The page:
7. (The Rinse Cycle) Repeat steps 1 and 2, then, once completely drained, replace the spigot, and remove the coolant cap completely. From here, simply refill the coolant system slowly with cold water only. For heavily soiled systems, you may repeat step 3 a well if you feel it needs a second wash cycle.

8. Repeat steps 4 through 6. Once the first rinse cycle is complete, repeat it at least once more. If you did a second wash cycle, then repeat the rinse cycle once again.

9. (Coolant Charge Cycle) Once complete, repeat steps 1 and 2, then, replace with your favorite GM DEX Cool Coolant (up to 2 bottles) and water, or a 50/50 mix (usually around 2 to 3 bottles). Repeat Steps 4 through 6. Once these steps have completed, allow the engine to cool at least once more for 15 to 20 minutes, then, slowly open the coolant bottle cap, and fill the bottle to the top if necessary and start the engine. Do not worry about over filling. if it is over filled, the coolant will simply boil out the overflow tube on a healthy system. Verify that the heat rises to as warm or hot as it was before, and the temperature gauge remains at normal operating temperature.


This concludes the proper flush and fill coolant exchange procedure for the Equinox and several other closed coolant systems.

I hope this helps many of you.

Starflare5.
 

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Pushback on use of chemical flush and draining the radiator via the petcock/spigot in 5 ... 4 ... 3 ... 2 ....
 
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Discussion Starter #4 (Edited)
To explain: The Prestone Superflush is the safest to use, and, you cannot possibly flush the system well when it is that old without a detergent flush. Plus, even GM has their own detergent flush now that is practically the same thing......

It's called AC Delco Fast Flush - GM Part Number: 89021562

Replaced by Prestone Super Flush - GM Part Number: 88864026

Note: Most of us that have first Gens, they have been used and abused by previous owners. Heck, my newly obtained 2LT was from Arizona, and, I kid you not, literally had mud in the coolant system.. In addition, the bottle was so dark, you could not see the coolant level (and had to be replaced due to cracking).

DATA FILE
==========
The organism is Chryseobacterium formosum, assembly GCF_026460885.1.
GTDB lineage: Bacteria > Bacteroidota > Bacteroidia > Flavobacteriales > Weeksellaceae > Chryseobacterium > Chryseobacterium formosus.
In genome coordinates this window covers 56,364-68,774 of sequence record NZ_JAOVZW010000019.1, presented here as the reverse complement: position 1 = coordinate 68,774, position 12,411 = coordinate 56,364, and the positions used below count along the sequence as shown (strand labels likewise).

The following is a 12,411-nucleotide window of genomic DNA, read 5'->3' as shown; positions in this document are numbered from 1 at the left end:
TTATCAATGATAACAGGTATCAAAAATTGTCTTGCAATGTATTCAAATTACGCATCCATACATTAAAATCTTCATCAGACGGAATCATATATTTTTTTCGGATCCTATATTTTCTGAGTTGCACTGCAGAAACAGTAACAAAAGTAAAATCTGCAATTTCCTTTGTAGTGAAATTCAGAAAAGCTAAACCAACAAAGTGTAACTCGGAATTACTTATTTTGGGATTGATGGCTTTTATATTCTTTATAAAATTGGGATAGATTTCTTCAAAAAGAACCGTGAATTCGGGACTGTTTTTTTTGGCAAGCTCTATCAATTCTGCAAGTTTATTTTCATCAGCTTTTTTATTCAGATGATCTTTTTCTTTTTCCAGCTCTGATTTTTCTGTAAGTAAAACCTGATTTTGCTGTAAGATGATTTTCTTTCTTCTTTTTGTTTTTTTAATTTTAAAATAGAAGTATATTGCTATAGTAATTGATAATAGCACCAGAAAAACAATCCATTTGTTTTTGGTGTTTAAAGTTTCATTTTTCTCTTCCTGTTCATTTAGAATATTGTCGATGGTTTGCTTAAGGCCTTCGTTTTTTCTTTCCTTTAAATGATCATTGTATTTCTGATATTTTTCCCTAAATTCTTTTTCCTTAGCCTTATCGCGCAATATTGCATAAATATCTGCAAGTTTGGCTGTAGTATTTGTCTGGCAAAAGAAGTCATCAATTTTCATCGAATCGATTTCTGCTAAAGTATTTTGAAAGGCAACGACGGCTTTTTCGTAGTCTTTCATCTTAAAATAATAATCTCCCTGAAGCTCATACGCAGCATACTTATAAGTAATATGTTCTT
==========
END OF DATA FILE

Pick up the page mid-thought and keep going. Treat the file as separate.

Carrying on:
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What’s the concern with using a chemical flush? Damage to the water pump, thermostat, radiator, heater core, or temperature sensor? Or is it dislodging and relocating crud that could create a blockage somewhere else where it could ultimately cause engine damage? Or is it fear that you’d never get all the chemical out?
 
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Dude! This is Awesome Information. Thanks For Taking Your Time to Post This. This is "Exactly" Why I Joined This Site. Kudos to You. Good Karma is Coming Your Way For Such a Great Act of Concern For "All" of Us. Thanks Again.
 

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Discussion Starter #7
What’s the concern with using a chemical flush? Damage to the water pump, thermostat, radiator, heater core, or temperature sensor? Or is it dislodging and relocating crud that could create a blockage somewhere else where it could ultimately cause engine damage? Or is it fear that you’d never get all the chemical out?
There really isn't a problem anymore like there used to be. Chemical flush detergents used to be harmful to the environment, that is until they reformulated them all. As far as the vehicle goes some are afraid that it will not rinse out completely out of the system. That can be attributed to laziness. That's why you wash once, rinse twice. Wash twice, rinse three times. Another issue is that are any chemical or detergent slush may shake loose any temporary or " permanent" sealants being used to hide coolant system issues. In a way, you actually want this to happen so that you know what you'll have to fix or replace.
 

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Discussion Starter #9 (Edited)